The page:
Alongside its record and tape offerings, it also sold stuff like beads, badges, silk scarves, perfumes and incense sticks, as well as magazines from the UK’s ‘underground press’ – such as The International Times, Ink and Gandalph’s Garden. I think  Who Dat was the first place I ever saw bootleg records. I never bought any of them – mainly because the majority were live recordings (and, as regular EFA70sTRO will know, I have never been a fan of live albums) – but a proportion of my record purchases were made at Who Dat. Unless I am very much mistaken it was the store where I bought that ‘erotic’ Saturnalia picture disc album back in March 1973? It was certainly their kind of thing.

Which brings us neatly to Francis Records, my new employer in 1975 and my start in what was to become a lengthy career in the music industry.

I’ll be honest and say that back then I was initially unaware of Francis Records as any kind of a ‘record buying destination’. It was tucked away in Southampton’s Pound Tree Road (6a to be precise), off the main drag and not immediately identifiable from the street as a record shop.

My awareness of it stemmed from the fact that a college chum, Niles, got a part-time job there in November 1974. Needless to say I and many other friends then started popping in there to see him, browse the racks and make a few purchases. It was something of a ‘peculiar’ record shop… but more on that a little later.

Around Christmas time, Niles told me that the owner was looking for another Saturday person and suggested I should apply for the job. Which I did. Niles had also told another college friend, Derek, about the job and he applied too. Derek and I both had interviews on the same day.

In what transpired as a cruel twist, the owner offered both me AND Derek a job – which we both snapped up – before firing Niles! I’m not sure she realised we all knew one another or not, but it certainly created a certain level of awkwardness when we all convened at Barton Peveril the next day.

Francis Records started business in 1965 and was well-placed to take full advantage of the ‘Beatles era’ with everything else that came with it. It was a joint venture between a Mr & Mrs Francis and their middle-aged son, John. Mr Francis (Sr) died (I believe) sometime in the late 60’s. I should point out that Mrs Francis – who interviewed me for the job, and who ran the ‘pop’ side of the business, was well over 60 years old, maybe over 70? – so her enterprise was something she started quite late in her life!

The store itself was crammed in between a Ladbrokes bookmakers and (I think it was) a tiny ‘greasy joe’ cafe and was often hidden from the other side of the street by the sheer numbers of municipal buses stopping outside on the their way to various suburbs of the city. As I said, it did NOT look like a record store at all. A narrow shopfront revealed one small window and a glazed front door which, when you opened it led to two more doors – one to head upstairs and one which took you off to the left.

John Francis, the son, ran the classical department downstairs. Yes, the least fashionable music was in the prime location. I will probably talk about John in a later post because he showed great trust in me as 1975 panned out.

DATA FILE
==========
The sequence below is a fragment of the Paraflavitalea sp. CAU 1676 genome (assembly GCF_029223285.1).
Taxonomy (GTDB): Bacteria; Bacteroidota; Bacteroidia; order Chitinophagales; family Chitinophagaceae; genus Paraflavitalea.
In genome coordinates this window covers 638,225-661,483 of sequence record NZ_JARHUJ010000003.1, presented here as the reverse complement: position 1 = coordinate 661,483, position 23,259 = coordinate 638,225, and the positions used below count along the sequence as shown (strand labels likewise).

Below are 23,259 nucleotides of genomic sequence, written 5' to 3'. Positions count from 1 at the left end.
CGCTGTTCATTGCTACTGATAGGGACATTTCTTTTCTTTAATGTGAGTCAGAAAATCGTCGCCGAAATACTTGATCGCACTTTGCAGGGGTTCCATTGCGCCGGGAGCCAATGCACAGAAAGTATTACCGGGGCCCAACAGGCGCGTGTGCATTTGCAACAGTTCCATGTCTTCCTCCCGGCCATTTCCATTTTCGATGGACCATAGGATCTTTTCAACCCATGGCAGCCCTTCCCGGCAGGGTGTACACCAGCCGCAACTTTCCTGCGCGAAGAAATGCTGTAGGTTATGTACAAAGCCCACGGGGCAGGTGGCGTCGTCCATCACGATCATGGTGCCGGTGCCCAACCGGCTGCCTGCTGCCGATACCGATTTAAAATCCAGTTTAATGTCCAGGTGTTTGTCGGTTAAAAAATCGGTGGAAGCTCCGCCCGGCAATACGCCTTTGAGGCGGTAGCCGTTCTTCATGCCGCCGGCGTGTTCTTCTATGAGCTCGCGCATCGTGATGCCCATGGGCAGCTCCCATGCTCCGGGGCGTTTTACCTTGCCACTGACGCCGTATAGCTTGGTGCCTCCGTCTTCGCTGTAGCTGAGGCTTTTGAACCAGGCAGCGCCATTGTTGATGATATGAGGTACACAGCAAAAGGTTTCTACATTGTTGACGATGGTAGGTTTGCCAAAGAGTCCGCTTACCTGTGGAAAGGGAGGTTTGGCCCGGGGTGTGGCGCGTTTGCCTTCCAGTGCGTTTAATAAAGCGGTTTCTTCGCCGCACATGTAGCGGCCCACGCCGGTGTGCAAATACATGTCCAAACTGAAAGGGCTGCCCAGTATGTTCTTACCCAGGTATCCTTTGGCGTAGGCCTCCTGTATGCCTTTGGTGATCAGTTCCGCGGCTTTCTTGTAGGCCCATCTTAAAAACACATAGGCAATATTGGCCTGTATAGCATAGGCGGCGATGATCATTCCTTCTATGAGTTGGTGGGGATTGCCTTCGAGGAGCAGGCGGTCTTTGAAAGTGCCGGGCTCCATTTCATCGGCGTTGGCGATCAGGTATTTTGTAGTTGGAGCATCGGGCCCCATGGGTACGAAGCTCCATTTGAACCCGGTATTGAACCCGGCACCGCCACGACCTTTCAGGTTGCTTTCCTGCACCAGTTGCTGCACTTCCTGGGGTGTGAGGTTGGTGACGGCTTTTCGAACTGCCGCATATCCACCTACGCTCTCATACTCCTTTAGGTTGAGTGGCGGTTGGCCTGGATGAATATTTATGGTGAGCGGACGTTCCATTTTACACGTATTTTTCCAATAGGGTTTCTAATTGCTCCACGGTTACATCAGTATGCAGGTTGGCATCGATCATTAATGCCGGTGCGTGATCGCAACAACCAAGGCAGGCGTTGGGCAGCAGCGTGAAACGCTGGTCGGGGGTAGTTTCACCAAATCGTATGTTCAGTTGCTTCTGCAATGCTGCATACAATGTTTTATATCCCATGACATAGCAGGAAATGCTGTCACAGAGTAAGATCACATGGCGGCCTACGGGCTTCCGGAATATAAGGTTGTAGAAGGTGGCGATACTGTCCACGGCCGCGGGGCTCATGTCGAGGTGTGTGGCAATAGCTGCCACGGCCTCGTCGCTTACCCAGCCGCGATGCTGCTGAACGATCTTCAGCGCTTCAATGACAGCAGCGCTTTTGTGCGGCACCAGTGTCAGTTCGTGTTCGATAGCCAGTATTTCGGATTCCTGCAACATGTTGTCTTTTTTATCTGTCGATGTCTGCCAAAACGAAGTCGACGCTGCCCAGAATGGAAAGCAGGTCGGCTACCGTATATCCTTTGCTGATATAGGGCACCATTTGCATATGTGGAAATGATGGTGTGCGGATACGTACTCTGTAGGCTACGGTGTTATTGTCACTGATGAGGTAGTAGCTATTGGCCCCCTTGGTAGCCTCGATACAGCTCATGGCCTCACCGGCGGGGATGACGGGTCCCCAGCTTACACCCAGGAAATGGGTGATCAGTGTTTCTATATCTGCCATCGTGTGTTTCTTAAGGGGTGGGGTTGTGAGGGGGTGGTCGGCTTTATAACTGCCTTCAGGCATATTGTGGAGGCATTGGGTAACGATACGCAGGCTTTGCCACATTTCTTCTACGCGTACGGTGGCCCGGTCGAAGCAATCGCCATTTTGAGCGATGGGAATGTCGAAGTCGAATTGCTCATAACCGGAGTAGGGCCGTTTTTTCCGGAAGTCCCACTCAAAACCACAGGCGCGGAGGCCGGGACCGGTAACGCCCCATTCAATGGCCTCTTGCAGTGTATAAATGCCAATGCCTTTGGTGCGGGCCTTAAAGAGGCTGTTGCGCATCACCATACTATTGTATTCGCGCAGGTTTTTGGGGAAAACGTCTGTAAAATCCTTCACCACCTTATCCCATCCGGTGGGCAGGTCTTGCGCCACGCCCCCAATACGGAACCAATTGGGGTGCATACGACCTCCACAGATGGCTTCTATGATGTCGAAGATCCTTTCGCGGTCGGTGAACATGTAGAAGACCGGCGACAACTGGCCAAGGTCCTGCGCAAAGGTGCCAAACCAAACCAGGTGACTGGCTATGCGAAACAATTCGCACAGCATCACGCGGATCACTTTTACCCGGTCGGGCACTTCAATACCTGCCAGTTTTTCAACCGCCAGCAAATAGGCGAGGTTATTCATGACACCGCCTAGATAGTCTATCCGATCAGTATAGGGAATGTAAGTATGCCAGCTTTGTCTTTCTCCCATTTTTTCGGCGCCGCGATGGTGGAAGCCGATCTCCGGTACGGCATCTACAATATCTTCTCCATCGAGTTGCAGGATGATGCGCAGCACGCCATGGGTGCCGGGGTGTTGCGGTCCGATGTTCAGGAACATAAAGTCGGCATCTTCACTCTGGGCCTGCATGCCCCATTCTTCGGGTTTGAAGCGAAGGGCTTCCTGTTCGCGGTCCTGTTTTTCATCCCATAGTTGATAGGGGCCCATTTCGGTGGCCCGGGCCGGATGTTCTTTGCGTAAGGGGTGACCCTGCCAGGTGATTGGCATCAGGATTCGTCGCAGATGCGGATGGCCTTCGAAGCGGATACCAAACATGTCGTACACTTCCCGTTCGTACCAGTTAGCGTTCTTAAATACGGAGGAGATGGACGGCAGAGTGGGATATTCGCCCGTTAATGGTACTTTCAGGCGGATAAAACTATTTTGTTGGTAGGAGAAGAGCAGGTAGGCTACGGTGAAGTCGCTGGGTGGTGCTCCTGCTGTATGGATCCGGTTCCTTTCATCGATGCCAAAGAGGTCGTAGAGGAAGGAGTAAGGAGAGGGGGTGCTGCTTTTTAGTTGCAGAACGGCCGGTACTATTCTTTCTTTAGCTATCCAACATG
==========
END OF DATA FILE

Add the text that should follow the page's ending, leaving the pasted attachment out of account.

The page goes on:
The design of poster racks – with those big flappy ‘pages’ really hasn’t changed much in 35 years!

The pop department was up the narrow stairs where you had to cross a small hallway before you discovered the racks, staff and counter. The walls were a long-unpainted shade of cream, dotted with a handful of promotional posters. There was one long-abandoned listening booth (all the rage in the 60’s) surrounded by wooden handbuilt racks containing record sleeves – just the sleeves – lined up in various categories and (if memory serves me correctly) one or two poster racks whose ‘pages’ dominated the sunlight that streamed in through the vintage sash windows.

In those days many record shops – uncertain how to safely stock and sell (the newer-fangled) cassettes – stored them in flapping ‘page’ racks, each page featuring maybe a couple of dozen tapes and locked up to prevent any theft. I always remember that most cassettes bought from such a system back then almost always featured heavy scratch marks top & bottom, back & front where the framework had rubbed against it.

The counter took up the entirety of one of the longer walls and offered quite an inviting space to loiter and talk to the staff (one of which I was about to become!). The actual stock itself was stored in cardboard (what were known as ) “masterbags” in square wooden racks/cubicles behind the staff area whilst there was a set of smaller racks that housed extra cassettes and accessories.

Mrs Francis had her own office at the interior end of the counter, fully glazed so she could always be sure to see what was going on in the whole store. This was where she did all the company paperwork or where John would occasionally come upstairs and go into to smoke a cigarette. (No risk of lawsuits from ‘second-hand smoking’ back in 1975)

I know I’ll talk more about Francis Records in future posts. It’s difficult to describe just HOW excited I was by this opportunity back in 1975. What I think I can say is that I suddenly felt like the proverbial ‘kid in the candy store’.

There are NO online references to “Francis Records” anywhere (at least before this one), nor do I have – or does there seems to exist – any photos of it either. But thanks to Google’s streetview I can show you what the property looks like now. Yes, ugly as sin. Looking completely different, that “First” shop – hidden behind what seems to be a hideous onstreet public toilet? – was the premises for Francis Records